Presbyopia is an eye condition that usually occurs with age. As your eyes age, the lens begins to lose elasticity. In their 40s, many people begin to develop the symptoms of presbyopia. Because the lens has lost elasticity, it becomes more difficult to focus on things that are close to you. The distance begins to lengthen. Eventually near-sightedness and far-sightedness overlap, which is presbyopia.
Multifocal Contact Lenses
Multifocal contact lenses are used to correct presbyopia. More commonly, eyeglasses are used to correct it. Eyeglasses tend to have the best results for presbyopia sufferers. Just as bifocal lenses have two levels of corrective power, multifocal contact lenses create multiple levels of corrective power. There are two main types of multifocal lenses: simultaneous and translating. Recently a new type, hybrid multifocal lenses, has been developed.
Simultaneous vision lenses are available in soft or hard versions. Each area of simultaneous vision lenses has different powers. This type of multifocal lens allows eyes to focus on far and near objects at the same time. The different levels of power in the lens may be in distinctly separate areas of the lens, various zones that alternate through the lens, or may gradually change throughout the lens starting with one power and fading into the other. The gradual type can be difficult to get used to because your mind has to be selective in processing which areas of information are clear.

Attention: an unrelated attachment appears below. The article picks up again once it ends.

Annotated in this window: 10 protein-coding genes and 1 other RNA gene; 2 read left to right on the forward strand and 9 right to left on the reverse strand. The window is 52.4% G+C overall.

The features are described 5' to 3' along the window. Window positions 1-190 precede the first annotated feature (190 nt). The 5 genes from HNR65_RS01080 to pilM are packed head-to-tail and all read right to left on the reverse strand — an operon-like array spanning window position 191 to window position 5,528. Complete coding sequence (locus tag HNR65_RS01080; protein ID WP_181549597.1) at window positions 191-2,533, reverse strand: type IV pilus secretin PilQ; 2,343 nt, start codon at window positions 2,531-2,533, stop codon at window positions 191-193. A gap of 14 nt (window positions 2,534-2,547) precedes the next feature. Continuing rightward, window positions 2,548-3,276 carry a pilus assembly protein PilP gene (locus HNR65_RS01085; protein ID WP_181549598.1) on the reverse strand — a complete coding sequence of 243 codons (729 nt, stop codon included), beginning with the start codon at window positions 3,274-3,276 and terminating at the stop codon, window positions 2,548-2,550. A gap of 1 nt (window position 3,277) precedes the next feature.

Translating or alternating vision lenses have two distinct areas of power. They are separated in much the same way that standard bifocal glasses are. The top half of the contact lens is used to see far away. The bottom half is for focusing up close. The lenses, like bifocal glasses, operate on the fact that we tend to look down while focusing on something up close. These are only available as hard lenses. These lenses are not best-suited for people who work on computers or with other middle-distance work. They're recommended for tasks like driving or reading because the two areas of power can be limiting.
Hybrid Multifocal Lenses
A new advance in multifocal lenses are hybrids. They combine a soft lens outer ring with a hard lens inner section. Multifocal contact lens wearers are often able to focus more clearly using hard lens. Hybrid lenses purport to allow the same crispness of vision without the long adjustment period of getting your eyes used to hard contact lenses.
Monovision refers to a prescription custom tailored by an eye care professional to your personal vision needs. It uses regular contact lenses. The lens for one eye will be tailored for focusing up close. The prescription for the other lens will be for focusing far away. Usually your dominant eye will have the near-sighted lens. Because our brains combine information from each eye into one picture, there is some adjustment time with monovision. After two to three weeks, your mind will get used to relying on one eye for reading and one for distance.